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Glut of IPs a matter of concern

Update: March, 21/2014 - 09:53

Land allocated to non-performing border-gate economic zones should be revoked and returned to former owners, says Dr Tran Dinh Thien.

Many border economic zones, including the Moc Bai in Tay Ninh Province and Tinh Bien in An Giang Province hardly have any activities. Is that an indication of the saturation of industrial parks and economic zones in our country?

Virtually all provinces and cities have industrial parks. By now, the number has reached 289. In addition, we also have 15 coastal economic zones occupying an area of about 700,000 hectares, plus about 28 border economic zones and many processing zones. All in all, they occupy about one million hectares. However, just 40-50 per cent of these parks are operating at full capacity. Let's make a calculation, on an average, one hectare of the park needs $3 million in investment. So, the country will need US$1.5-1.8 trillion to fill the vacancy in these parks or at least US$ 1 trillion. How can we source such a huge sum of money? So far, there is no answer to this question. It is a grim scenario to see their land lying idle while the farmers do not have land to cultivate. This has seriously affected their livelihood. Should we fill up all these parks at any cost? I don't think so. I have to concede that our investment quality is not as good as expected. After many years, our industry is mainly dominated by sub-contracting orders.

In your opinion, what is the main reason for many big investors not showing interest in our industrial or economic parks?

To attract more foreign investment and cross-border trade, Viet Nam has decided to open quite a few border gate and coastal economic zones. However, we have still failed to attract foreign investors for the very simple reason that they are offered no preferential treatment and are treated just like in any other industrial park. In our policy, we have focused on giving preferential tax and land to investors. These policies seem to be lucrative to small investors, but don't appeal to big investors. But, as a matter of fact, small investors have not focused much on modern technology as they just seek instant money and then leave. The strategy of big investors is somehow different. They want to invest in high tech and stay for a longer time period. But, they don't want to be second to previous investors (the small investors).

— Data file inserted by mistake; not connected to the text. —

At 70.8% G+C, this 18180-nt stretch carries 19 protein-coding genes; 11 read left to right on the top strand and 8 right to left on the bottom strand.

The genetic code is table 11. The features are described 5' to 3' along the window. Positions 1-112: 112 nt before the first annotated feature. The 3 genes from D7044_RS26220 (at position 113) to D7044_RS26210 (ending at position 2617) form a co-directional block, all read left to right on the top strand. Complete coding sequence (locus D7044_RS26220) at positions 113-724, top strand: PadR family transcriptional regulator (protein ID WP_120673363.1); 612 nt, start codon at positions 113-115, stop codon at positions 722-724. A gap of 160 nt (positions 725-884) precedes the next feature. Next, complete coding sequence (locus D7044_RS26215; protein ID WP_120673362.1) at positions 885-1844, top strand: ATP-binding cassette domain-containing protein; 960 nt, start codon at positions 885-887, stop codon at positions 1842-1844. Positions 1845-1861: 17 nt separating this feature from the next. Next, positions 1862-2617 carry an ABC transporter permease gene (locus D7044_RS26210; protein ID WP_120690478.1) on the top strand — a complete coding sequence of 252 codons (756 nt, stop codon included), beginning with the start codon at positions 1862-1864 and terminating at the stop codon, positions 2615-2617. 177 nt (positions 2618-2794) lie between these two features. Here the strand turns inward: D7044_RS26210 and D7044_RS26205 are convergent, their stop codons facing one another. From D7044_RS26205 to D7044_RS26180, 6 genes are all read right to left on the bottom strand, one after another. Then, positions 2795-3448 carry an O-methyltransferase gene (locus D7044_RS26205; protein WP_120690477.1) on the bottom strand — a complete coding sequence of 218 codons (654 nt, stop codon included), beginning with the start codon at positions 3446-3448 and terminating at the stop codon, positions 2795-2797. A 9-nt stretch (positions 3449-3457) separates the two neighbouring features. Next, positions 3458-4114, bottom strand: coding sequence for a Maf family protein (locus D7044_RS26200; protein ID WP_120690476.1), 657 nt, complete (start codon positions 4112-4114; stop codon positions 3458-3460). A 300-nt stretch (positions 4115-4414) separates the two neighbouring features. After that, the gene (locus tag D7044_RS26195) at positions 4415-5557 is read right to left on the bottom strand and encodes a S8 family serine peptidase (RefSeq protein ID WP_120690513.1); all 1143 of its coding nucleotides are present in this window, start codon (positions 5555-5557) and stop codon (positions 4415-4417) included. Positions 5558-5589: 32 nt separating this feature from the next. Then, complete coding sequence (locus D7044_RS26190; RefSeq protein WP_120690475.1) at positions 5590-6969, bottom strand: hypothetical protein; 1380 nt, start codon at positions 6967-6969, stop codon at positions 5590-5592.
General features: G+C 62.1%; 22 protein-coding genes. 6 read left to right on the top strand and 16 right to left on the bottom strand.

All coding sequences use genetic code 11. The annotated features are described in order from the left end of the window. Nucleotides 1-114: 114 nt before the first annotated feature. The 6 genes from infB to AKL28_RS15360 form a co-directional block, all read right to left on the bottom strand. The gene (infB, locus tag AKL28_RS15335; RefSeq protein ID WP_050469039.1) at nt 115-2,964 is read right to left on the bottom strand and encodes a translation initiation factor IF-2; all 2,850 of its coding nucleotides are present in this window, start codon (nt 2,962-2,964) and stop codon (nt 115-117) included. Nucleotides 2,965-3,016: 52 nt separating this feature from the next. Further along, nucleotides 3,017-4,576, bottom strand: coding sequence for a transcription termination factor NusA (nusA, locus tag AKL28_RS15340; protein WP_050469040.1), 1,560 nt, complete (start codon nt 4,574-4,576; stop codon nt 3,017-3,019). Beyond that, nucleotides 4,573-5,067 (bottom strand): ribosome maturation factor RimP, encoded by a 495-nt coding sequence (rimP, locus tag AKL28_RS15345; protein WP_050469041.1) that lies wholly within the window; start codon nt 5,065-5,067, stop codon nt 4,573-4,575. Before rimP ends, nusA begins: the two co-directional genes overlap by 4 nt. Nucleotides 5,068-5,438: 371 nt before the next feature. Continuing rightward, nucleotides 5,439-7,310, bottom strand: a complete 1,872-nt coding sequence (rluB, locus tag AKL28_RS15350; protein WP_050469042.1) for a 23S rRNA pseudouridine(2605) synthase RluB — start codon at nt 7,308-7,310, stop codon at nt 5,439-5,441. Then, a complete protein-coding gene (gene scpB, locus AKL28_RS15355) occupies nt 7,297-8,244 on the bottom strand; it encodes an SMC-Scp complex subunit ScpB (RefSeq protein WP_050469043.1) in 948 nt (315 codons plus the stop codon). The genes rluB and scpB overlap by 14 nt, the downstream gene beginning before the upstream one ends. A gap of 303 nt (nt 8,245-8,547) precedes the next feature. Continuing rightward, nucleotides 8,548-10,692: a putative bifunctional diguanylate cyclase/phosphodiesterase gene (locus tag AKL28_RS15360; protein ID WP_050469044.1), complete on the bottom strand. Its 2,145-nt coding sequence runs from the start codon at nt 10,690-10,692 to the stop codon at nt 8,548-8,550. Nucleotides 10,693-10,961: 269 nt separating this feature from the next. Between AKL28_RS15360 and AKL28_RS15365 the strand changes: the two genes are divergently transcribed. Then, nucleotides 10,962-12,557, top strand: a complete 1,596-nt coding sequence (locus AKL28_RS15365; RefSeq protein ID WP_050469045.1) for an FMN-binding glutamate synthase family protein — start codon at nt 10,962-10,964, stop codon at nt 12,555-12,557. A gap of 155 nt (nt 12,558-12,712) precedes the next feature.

In July 2012, the Prime Minister issued an instruction on improving the management and effectiveness of economic and industrial parks. Do you think the PM's instruction is enough to boost the performance of the parks?

The PM's instruction has somehow helped to overcome the problem of "mushrooming" of industrial and economic parks when there is limited capacity to attract investors. However, in my opinion, the document itself is not enough.

To avoid waste, what is the most important is to have strong institutions in place. We have to learn from the experiences of other countries on what infrastructure the investors need and how the parks are managed, among several other factors. We should not think that the red carpet treatment we offer to the investors is already great!

Should we adopt a tax exemption policy for goods stock-piling in warehouses at border gate parks that have only few activities, including the Tinh Bien and Moc Bai parks?

I agree. This can be a spontaneous policy. However, we have to look at the health of the parks carefully. Different agencies should sit together to work out measures to make the parks more attractive to the investors. However, for the case of non-performing border gate parks, I suggest we should return the land to the people as what was done in the case of the Long An Province. — VNS


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